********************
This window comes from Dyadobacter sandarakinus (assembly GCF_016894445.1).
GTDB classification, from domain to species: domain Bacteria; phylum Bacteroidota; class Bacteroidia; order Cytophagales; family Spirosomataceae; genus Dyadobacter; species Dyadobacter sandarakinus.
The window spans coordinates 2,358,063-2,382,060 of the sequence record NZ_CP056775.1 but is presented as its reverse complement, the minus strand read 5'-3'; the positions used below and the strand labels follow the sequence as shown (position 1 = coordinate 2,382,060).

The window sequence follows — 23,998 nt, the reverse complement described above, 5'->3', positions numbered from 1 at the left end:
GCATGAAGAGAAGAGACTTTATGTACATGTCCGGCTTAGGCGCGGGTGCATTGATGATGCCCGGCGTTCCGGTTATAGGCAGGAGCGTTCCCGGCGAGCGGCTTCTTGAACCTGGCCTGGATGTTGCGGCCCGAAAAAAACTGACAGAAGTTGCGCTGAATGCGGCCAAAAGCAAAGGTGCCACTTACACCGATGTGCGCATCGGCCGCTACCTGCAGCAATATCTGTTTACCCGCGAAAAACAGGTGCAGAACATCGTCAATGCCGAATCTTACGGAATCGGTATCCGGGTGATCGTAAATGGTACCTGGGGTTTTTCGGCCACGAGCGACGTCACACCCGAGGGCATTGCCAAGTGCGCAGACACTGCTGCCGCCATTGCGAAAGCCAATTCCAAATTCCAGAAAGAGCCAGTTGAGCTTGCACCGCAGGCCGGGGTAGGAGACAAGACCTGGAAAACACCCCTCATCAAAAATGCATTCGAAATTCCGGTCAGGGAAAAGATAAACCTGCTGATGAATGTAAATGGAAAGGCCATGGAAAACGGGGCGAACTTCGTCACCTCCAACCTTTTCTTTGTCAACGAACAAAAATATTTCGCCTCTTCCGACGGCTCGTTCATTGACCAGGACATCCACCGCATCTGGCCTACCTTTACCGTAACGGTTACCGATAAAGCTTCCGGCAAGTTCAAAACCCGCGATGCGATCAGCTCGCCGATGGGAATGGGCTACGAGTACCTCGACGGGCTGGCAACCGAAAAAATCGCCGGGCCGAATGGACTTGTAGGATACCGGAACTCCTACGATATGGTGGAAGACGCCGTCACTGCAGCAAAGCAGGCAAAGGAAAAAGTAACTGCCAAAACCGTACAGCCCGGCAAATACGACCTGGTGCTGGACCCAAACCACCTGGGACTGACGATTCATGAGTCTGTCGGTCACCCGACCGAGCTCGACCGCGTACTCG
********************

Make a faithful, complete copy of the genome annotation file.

This window comes from Dyadobacter sandarakinus (assembly GCF_016894445.1).
GTDB classification, from domain to species: domain Bacteria; phylum Bacteroidota; class Bacteroidia; order Cytophagales; family Spirosomataceae; genus Dyadobacter; species Dyadobacter sandarakinus.
The window spans coordinates 2,358,063-2,382,060 of the sequence record NZ_CP056775.1 but is presented as its reverse complement, the minus strand read 5'-3'; the positions used below and the strand labels follow the sequence as shown (position 1 = coordinate 2,382,060).

The window sequence follows — 23,998 nt, the reverse complement described above, 5'->3', positions numbered from 1 at the left end:
GCATGAAGAGAAGAGACTTTATGTACATGTCCGGCTTAGGCGCGGGTGCATTGATGATGCCCGGCGTTCCGGTTATAGGCAGGAGCGTTCCCGGCGAGCGGCTTCTTGAACCTGGCCTGGATGTTGCGGCCCGAAAAAAACTGACAGAAGTTGCGCTGAATGCGGCCAAAAGCAAAGGTGCCACTTACACCGATGTGCGCATCGGCCGCTACCTGCAGCAATATCTGTTTACCCGCGAAAAACAGGTGCAGAACATCGTCAATGCCGAATCTTACGGAATCGGTATCCGGGTGATCGTAAATGGTACCTGGGGTTTTTCGGCCACGAGCGACGTCACACCCGAGGGCATTGCCAAGTGCGCAGACACTGCTGCCGCCATTGCGAAAGCCAATTCCAAATTCCAGAAAGAGCCAGTTGAGCTTGCACCGCAGGCCGGGGTAGGAGACAAGACCTGGAAAACACCCCTCATCAAAAATGCATTCGAAATTCCGGTCAGGGAAAAGATAAACCTGCTGATGAATGTAAATGGAAAGGCCATGGAAAACGGGGCGAACTTCGTCACCTCCAACCTTTTCTTTGTCAACGAACAAAAATATTTCGCCTCTTCCGACGGCTCGTTCATTGACCAGGACATCCACCGCATCTGGCCTACCTTTACCGTAACGGTTACCGATAAAGCTTCCGGCAAGTTCAAAACCCGCGATGCGATCAGCTCGCCGATGGGAATGGGCTACGAGTACCTCGACGGGCTGGCAACCGAAAAAATCGCCGGGCCGAATGGACTTGTAGGATACCGGAACTCCTACGATATGGTGGAAGACGCCGTCACTGCAGCAAAGCAGGCAAAGGAAAAAGTAACTGCCAAAACCGTACAGCCCGGCAAATACGACCTGGTGCTGGACCCAAACCACCTGGGACTGACGATTCATGAGTCTGTCGGTCACCCGACCGAGCTCGACCGCGTACTCG